I've got an HD TV ... why can't we have high definition channels in place of the
They are the most watched TV channels in the UK, but even after all the investment in recording and producing most of their content in lovely high definition, and
Digital UK (in this Consultation on proposals for the Freeview HD genre and on amendments to Digital UKs LCN Policy document) asked 466 household WITH Freeview HD
"How often do you watch an HD channel rather than its SD version?"
16% said "I always watch the HD version and never watch the Standard version"
13% said "I usually watch the HD Version and occasionally watch the Standard version"
30%, I occasionally watch the HD Version but usually watch Standard definition
27%, I always watch the Standard version and never watch the HD version
and 14% Don't know.
Then asked "Why do you watch SD channels rather than the HD version?"
Among the answer were
18% Laziness/just what I have always watched/habit
16% Don't have HD/can't receive HD
8% Happy with standard tv/the quality of picture
"How do you usually find the HD channel that you watch?"
37% uses the on-screen guide
28% scroll though the entertaiment channels
15% know the channel number and type it in
Which is then followed up by asking where BBC One HD is - with 69% not knowing.
Then asked where they would like to find the channels, the results were as shown:
With 30% saying they would like them on channels 1, 2, 3 and 4. 42% had no preference and 25% like them on 101, 102, 103 and 104.
Another recent report, An Analysis of the Audience Impact of Page One EPG Prominence: A Report for Ofcom shows rather well the effect on TV channels on not being easy to find at the top of the EPG:
The loss of two-thirds of the PICK TV audience when the channel moved down 41 places on the Sky EPG suggests that the Public Service channels need to place their HD services where they can be found - as replacements for the SD ones.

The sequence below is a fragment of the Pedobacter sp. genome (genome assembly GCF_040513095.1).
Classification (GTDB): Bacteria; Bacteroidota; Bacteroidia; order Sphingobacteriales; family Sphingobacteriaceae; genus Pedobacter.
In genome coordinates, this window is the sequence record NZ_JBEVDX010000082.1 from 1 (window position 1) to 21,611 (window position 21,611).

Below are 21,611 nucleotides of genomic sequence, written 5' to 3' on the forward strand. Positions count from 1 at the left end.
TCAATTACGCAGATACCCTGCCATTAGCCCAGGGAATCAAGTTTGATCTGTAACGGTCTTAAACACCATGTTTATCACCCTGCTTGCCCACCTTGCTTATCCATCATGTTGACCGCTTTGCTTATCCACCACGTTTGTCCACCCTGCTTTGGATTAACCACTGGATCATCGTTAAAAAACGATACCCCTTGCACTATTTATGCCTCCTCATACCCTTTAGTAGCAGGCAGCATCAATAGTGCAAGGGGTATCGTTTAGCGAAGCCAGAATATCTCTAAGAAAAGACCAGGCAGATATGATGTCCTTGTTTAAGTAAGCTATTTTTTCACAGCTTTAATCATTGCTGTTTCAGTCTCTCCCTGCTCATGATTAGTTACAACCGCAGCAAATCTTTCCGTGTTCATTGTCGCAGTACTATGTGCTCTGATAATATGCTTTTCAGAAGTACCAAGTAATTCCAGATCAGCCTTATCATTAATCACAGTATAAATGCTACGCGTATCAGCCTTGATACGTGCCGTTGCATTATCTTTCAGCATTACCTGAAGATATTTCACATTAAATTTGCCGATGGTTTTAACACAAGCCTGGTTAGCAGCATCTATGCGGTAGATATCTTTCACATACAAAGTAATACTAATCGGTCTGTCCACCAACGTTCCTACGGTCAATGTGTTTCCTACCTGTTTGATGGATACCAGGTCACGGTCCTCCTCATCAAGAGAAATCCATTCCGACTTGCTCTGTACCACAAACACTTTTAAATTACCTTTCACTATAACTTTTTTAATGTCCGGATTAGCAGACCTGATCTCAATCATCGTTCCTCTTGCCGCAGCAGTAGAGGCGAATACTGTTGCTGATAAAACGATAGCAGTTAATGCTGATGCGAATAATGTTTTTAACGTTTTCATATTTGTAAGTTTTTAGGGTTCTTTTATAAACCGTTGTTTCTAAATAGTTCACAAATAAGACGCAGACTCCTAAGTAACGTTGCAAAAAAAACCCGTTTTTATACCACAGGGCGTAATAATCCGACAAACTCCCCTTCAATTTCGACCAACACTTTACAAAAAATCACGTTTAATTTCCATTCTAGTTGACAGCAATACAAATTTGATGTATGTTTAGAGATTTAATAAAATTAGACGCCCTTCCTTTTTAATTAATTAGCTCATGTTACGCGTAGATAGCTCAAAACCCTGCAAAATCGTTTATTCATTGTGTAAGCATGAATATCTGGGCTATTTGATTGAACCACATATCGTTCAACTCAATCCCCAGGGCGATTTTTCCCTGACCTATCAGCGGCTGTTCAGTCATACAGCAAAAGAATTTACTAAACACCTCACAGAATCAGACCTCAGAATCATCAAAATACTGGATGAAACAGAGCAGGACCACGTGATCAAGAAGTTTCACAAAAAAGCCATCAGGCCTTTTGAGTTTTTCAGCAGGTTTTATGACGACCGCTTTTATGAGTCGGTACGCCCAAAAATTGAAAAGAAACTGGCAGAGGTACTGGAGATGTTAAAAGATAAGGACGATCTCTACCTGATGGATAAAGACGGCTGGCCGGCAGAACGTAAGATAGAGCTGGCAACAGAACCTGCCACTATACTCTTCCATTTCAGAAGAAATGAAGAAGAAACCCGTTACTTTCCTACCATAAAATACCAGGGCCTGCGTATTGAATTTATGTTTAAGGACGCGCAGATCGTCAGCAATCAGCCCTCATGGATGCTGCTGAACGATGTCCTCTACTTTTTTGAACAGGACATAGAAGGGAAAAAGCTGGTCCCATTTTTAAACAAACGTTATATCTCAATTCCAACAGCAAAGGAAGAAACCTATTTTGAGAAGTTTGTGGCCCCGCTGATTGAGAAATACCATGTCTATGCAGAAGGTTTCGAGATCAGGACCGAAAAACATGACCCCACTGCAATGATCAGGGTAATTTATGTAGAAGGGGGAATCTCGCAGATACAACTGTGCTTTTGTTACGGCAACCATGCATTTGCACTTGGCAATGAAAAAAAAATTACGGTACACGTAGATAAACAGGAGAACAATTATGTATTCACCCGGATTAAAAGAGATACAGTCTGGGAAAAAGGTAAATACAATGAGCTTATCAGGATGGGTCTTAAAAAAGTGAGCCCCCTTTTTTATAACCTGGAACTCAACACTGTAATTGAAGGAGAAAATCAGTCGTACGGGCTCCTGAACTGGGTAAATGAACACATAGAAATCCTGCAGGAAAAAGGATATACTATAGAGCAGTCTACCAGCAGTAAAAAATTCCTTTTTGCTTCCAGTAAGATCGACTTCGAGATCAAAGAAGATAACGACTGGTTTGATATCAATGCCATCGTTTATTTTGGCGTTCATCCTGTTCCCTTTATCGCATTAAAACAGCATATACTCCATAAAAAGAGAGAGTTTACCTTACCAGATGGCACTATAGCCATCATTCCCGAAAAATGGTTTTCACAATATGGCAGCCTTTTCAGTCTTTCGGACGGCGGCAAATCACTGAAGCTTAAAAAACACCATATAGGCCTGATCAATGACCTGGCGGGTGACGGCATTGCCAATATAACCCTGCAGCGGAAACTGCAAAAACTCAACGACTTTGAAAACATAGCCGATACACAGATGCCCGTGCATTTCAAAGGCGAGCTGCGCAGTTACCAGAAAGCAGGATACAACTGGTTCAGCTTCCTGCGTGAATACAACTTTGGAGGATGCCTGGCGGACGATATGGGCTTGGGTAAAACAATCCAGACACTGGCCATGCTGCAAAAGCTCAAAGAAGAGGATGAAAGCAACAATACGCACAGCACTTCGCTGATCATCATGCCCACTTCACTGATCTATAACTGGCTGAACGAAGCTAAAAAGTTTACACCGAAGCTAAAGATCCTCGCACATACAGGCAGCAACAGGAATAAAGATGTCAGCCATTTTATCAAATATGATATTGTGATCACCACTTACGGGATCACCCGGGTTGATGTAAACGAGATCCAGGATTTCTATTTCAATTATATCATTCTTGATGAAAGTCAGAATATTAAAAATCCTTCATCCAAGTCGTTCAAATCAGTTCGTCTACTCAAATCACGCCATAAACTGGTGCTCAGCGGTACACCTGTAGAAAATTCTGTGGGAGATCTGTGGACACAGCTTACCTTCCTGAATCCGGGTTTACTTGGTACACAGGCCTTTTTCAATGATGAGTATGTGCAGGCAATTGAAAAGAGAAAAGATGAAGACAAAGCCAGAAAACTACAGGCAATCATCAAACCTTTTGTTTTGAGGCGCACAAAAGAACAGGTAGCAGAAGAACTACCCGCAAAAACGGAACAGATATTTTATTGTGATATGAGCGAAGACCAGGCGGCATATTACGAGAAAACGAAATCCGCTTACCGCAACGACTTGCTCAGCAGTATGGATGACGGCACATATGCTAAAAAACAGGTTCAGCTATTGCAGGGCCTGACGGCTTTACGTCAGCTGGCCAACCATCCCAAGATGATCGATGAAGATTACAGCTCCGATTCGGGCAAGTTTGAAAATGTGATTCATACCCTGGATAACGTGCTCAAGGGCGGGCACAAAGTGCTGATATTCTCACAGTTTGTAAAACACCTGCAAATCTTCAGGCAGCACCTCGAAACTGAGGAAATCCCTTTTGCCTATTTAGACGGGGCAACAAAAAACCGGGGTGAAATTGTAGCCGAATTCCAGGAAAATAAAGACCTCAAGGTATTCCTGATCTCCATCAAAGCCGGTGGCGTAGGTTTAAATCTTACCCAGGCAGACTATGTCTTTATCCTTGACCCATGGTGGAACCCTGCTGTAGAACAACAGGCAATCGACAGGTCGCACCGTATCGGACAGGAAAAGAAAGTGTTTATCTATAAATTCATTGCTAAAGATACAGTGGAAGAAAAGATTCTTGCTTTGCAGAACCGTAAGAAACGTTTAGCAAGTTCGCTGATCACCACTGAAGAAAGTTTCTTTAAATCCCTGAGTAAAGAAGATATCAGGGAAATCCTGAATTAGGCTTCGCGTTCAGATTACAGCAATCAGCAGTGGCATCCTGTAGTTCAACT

Technical difficultiesThe Sky EPG has a feature that swaps HD channels for SD ones. But this is easy for British Sky Broadcasting - all their channels are UK-wide. One SD stream (that's the audio and video) is swapped for one HD stream.
However, all of the public service channels have regional versions.
Clearly are the three Channel 3 companies ITV plc, STV and UTV.
However, ITV still operates regional news services (for details see ITV PROPOSALS FOR NATIONS AND REGIONS NEWS FOR A NEWCHANNEL 3 PSB LICENCE.
STV also slits into four regions (Glasgow, Edinburgh, Dundee and Aberdeen) for news provision.
For the BBC, BBC TWO is operated with "opt outs" in what the BBC calls "the Nations": Scotland, Wales and Northern Ireland.
And for BBC One there are 14 English regions plus Wales, Scotland and Northern Ireland.
In "the Nations", BBC One is now provided on HD satellite and Freeview HD. BBC One has quite a lot of scheudling changes from the London service in the Nations, but just regional news in England.
Channel 4 is a national channel for scheduling purposes, but sells adverts in six regions.
Channel 5 has no local programming, but five advert regions.
It seems that it's just not possible - because of the time it takes tuning between different satellite transponders - to just redirect the HD channel to an SD channel during the news (or adverts).
This means, the only way that the public service channels could get to the 101, 102, 103 and 104 slots on the satellite services would be to duplicate ALL of their regions in high definition on satellite.
Which is very expensive, and something that "austerity Britain" can't afford.
Is there another way?Perhaps there is another way. It wouldn't be high defintion, but it could, perhaps, be done.
All it would take is some MHEG5 software (for Freesat) and a bit of open-TV tweaking for Sky+HD boxes.
What you do is:
Create just one more full HD resolution BBC One England stream on the Astra satellites.
When the regional news is shown, use some standard technology to mix together, eight at a time, the fifteen regional news shows.
They each would only be at 480x540 resolutions (rather than SD's normal 720x576).
Then use the MHEG5 or Open TV software to stretch the service back into place.
And what of recording? Easy - just redirect the recording to the appropriate SD stream.
Not HD, not ideal, but a good cut-price way to get BBC ONE HD to the top of the EPG.
If there was such a "software solution" then it could be used for other channels too.
What do you think?
|Whenever i watch moving sport especially football I experience much poorer pictu||1|